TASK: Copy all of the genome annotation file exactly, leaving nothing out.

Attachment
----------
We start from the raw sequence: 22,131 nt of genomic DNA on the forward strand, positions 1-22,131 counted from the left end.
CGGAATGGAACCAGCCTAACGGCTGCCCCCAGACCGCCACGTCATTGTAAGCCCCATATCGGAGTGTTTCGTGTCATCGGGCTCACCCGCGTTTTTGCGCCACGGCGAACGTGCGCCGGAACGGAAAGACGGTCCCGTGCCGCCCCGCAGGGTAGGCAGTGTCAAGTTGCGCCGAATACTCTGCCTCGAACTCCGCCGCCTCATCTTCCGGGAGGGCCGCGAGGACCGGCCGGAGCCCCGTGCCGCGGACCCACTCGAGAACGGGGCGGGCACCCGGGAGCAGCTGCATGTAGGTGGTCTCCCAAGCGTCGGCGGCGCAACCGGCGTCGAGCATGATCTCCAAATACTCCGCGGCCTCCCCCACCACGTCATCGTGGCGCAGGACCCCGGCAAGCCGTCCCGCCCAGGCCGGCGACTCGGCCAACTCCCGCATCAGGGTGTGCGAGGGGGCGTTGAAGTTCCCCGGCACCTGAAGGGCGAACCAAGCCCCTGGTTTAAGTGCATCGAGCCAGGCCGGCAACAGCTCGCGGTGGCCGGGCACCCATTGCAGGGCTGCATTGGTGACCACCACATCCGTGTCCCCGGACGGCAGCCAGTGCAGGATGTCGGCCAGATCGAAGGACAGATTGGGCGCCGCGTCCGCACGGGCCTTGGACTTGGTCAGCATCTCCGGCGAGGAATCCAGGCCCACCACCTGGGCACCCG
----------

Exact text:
We start from the raw sequence: 22,131 nt of genomic DNA on the forward strand, positions 1-22,131 counted from the left end.
CGGAATGGAACCAGCCTAACGGCTGCCCCCAGACCGCCACGTCATTGTAAGCCCCATATCGGAGTGTTTCGTGTCATCGGGCTCACCCGCGTTTTTGCGCCACGGCGAACGTGCGCCGGAACGGAAAGACGGTCCCGTGCCGCCCCGCAGGGTAGGCAGTGTCAAGTTGCGCCGAATACTCTGCCTCGAACTCCGCCGCCTCATCTTCCGGGAGGGCCGCGAGGACCGGCCGGAGCCCCGTGCCGCGGACCCACTCGAGAACGGGGCGGGCACCCGGGAGCAGCTGCATGTAGGTGGTCTCCCAAGCGTCGGCGGCGCAACCGGCGTCGAGCATGATCTCCAAATACTCCGCGGCCTCCCCCACCACGTCATCGTGGCGCAGGACCCCGGCAAGCCGTCCCGCCCAGGCCGGCGACTCGGCCAACTCCCGCATCAGGGTGTGCGAGGGGGCGTTGAAGTTCCCCGGCACCTGAAGGGCGAACCAAGCCCCTGGTTTAAGTGCATCGAGCCAGGCCGGCAACAGCTCGCGGTGGCCGGGCACCCATTGCAGGGCTGCATTGGTGACCACCACATCCGTGTCCCCGGACGGCAGCCAGTGCAGGATGTCGGCCAGATCGAAGGACAGATTGGGCGCCGCGTCCGCACGGGCCTTGGACTTGGTCAGCATCTCCGGCGAGGAATCCAGGCCCACCACCTGGGCACCCG